The Colonial Period was Not Far Off: Aaron Ehrlich’s Week 2

by Aaron Ehrlich, VCU student

Week two stared off with rain suspending Monday’s excavation. Unlike the relief I usually get when classes are cancelled due to natural forces, I was a bit upset about putting up my trowel for the day. My unit partner (Bridget) and I were somewhere in the Antebellum layer and we just knew the Colonial Period was not far off. Of course the moment we (field school students) returned to our apartments for the day, the rains stopped! Anticipating a call or email for us to return to the site and resume excavation (which never came….the site was too muddy), I took the opportunity to relax, work on some independent research, and think about our next day at Montpelier.

Director of Archaeology, Dr. Matthew Reeves (far left), explains the direction of Montpelier’s archaeology project.

Director of Archaeology, Dr. Matthew Reeves (far left), explains the direction of Montpelier’s archaeology project.

Our Montpelier visit included a tour of James Madison’s house, learning about past and present archaeological excavation (they have their own field school students!), and concluding at the archaeology lab where Curator of Archaeology Collections Kimberly A. Trickett allowed us to rummage through their collections. For me, this was my third trip to Montpelier—and certainly not my last! The staff here is warm, welcoming, and willing to answer any questions. I know this for a fact, since I’m working on a project that involves 3D scanning prehistoric projectile points found at Montpelier. So far my collaboration with the archaeology staff at Montpelier has been awesome, and their patience and generosity stands as a beacon for openness and inclusiveness.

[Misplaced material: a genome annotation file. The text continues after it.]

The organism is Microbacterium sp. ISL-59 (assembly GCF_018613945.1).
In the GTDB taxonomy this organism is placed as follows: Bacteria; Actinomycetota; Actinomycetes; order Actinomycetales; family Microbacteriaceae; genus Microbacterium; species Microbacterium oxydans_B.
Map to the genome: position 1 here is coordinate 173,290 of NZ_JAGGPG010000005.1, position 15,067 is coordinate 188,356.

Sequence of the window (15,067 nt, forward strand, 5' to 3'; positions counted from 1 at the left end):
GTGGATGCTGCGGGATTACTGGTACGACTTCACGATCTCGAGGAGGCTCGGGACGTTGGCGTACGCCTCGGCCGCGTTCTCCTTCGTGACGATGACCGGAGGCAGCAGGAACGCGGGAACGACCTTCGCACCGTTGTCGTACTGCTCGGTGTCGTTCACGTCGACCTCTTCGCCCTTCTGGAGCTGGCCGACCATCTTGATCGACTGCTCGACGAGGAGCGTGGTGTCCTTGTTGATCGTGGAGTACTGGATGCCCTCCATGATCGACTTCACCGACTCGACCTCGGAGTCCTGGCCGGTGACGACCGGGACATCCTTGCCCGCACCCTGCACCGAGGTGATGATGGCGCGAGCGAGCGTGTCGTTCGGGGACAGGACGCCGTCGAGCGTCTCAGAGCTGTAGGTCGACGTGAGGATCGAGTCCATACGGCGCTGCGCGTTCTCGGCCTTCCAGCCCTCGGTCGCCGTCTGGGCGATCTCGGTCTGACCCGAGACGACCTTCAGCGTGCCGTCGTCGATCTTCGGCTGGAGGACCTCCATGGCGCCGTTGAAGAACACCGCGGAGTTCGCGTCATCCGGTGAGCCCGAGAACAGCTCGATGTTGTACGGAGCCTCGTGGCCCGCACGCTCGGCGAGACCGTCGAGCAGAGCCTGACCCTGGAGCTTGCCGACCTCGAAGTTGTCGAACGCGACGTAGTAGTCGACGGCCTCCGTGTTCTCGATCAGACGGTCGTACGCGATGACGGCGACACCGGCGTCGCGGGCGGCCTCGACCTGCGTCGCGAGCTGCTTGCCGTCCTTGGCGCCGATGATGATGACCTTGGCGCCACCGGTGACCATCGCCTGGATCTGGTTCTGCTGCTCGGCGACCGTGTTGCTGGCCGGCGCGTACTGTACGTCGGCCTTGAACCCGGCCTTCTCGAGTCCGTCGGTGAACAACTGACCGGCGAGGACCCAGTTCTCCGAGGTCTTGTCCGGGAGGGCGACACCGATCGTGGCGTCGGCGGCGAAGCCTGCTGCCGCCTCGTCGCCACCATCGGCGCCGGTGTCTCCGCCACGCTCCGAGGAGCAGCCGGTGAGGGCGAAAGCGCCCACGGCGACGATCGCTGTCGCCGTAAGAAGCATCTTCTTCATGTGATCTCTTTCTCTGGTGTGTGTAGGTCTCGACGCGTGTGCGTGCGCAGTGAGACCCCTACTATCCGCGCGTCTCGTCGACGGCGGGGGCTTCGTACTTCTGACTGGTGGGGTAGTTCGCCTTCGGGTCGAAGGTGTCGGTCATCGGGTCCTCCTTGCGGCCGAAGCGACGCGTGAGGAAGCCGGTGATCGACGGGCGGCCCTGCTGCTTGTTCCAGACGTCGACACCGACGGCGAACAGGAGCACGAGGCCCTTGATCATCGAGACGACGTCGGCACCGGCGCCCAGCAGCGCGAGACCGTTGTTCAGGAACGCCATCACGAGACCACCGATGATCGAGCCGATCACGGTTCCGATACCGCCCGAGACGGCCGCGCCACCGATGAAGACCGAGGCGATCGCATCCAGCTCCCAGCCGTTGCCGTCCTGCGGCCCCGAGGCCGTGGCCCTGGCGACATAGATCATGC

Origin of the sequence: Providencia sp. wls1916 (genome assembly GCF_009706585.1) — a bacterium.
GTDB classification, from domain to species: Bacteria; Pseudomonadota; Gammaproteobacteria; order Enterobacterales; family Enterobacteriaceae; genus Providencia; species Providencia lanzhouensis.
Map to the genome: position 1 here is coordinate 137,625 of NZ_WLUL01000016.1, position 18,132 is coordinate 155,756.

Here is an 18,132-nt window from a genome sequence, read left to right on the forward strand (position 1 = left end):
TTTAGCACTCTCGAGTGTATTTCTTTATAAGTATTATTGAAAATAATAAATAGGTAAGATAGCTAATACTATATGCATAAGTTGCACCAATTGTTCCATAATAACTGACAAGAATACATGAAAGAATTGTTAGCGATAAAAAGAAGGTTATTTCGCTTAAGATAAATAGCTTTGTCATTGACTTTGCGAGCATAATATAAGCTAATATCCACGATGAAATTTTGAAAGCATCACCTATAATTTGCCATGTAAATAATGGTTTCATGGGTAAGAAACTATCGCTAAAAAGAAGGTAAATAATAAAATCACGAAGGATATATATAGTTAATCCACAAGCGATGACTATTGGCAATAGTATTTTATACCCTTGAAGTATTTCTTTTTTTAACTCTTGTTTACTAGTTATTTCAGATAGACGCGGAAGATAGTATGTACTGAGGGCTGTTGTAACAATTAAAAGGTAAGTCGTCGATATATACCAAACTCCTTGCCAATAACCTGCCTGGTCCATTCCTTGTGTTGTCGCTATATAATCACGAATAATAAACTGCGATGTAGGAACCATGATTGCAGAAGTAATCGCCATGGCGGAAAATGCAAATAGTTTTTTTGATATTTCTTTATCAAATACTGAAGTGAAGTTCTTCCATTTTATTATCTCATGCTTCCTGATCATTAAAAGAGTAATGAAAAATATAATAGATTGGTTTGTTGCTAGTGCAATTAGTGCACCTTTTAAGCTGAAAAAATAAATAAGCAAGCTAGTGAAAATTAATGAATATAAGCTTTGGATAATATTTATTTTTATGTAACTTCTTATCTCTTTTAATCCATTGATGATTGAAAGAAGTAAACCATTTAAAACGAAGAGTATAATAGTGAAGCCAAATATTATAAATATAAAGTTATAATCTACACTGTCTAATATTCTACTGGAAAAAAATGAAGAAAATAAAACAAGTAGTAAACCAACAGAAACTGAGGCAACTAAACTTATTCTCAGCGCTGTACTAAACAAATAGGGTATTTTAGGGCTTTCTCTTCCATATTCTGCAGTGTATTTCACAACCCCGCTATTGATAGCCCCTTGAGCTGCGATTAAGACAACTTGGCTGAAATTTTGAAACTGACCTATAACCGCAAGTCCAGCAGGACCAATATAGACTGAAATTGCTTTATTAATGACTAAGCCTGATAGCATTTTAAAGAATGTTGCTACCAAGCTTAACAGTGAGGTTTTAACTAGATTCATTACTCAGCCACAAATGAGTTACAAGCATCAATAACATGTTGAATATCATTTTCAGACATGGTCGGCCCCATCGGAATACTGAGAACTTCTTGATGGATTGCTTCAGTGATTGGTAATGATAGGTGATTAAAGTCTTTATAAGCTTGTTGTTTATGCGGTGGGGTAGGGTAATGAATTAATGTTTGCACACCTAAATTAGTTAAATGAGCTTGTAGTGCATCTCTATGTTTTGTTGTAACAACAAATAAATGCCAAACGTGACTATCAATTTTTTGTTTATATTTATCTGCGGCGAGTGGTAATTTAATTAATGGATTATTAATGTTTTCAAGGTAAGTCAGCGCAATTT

Day three was back in the dirt with yet another wig curler (making that two) coming from our unit! Up above us, the entire day, storm clouds provoked us. Encircling the region, the rains held off and we were able to work through the day until lightning caused us to close up shop around 3 o’clock.

The screening areas were busy on the 4th of July! You can just see me, in the center, conducting public archaeology.

The screening areas were busy on the 4th of July! You can just see me, in the center, conducting public archaeology.

Peoples, re-enactors, vendors—Ferry Farm was booming with hundreds of people for the 4th of July! Following the previous day’s footsteps, fireworks erupted in our unit when another wig curler (making that three!) came up out of the ground! With excellent coordination between supervisors, interns, and field school students, the public became well acquainted with Ferry Farm’s wig curlers—which made it all the more exciting to show visitors the real thing with our artifact bag! Even though the 4th of July was a volunteer day for field school students, the digging commenced and the crowd provided us the opportunity to conduct some intense public archaeology.

Friday was by far the most productive day in our unit. Bridget and I finally made our way through the Antebellum layer and into Colonial Period. We knew we were nearing the Colonial Period when we began to see “mottling” in the soil, which basically means we could see “spotting” of the next soil layer showing through. By this time the abundance of artifacts found during our exhaustive push through the Antebellum layer slowed down. Without much material culture coming up in the Colonial Period, we continued working our way down to the point where we hit subsoil. Our last few wheelbarrows have produced no artifacts, therefore—with the combination of subsoil—our unit is closed (which fulfills our goal stated in last week’s blog). All we have left for our unit is about a half an hour’s worth of cleanup, yet we won’t be able to close our unit until Wednesday because Monday’s our trip to Mt. Vernon and Tuesday’s our lab day!

A picture of me holding the wig curler found in our unit on the 4th of July.

A picture of me holding the wig curler found in our unit on the 4th of July.

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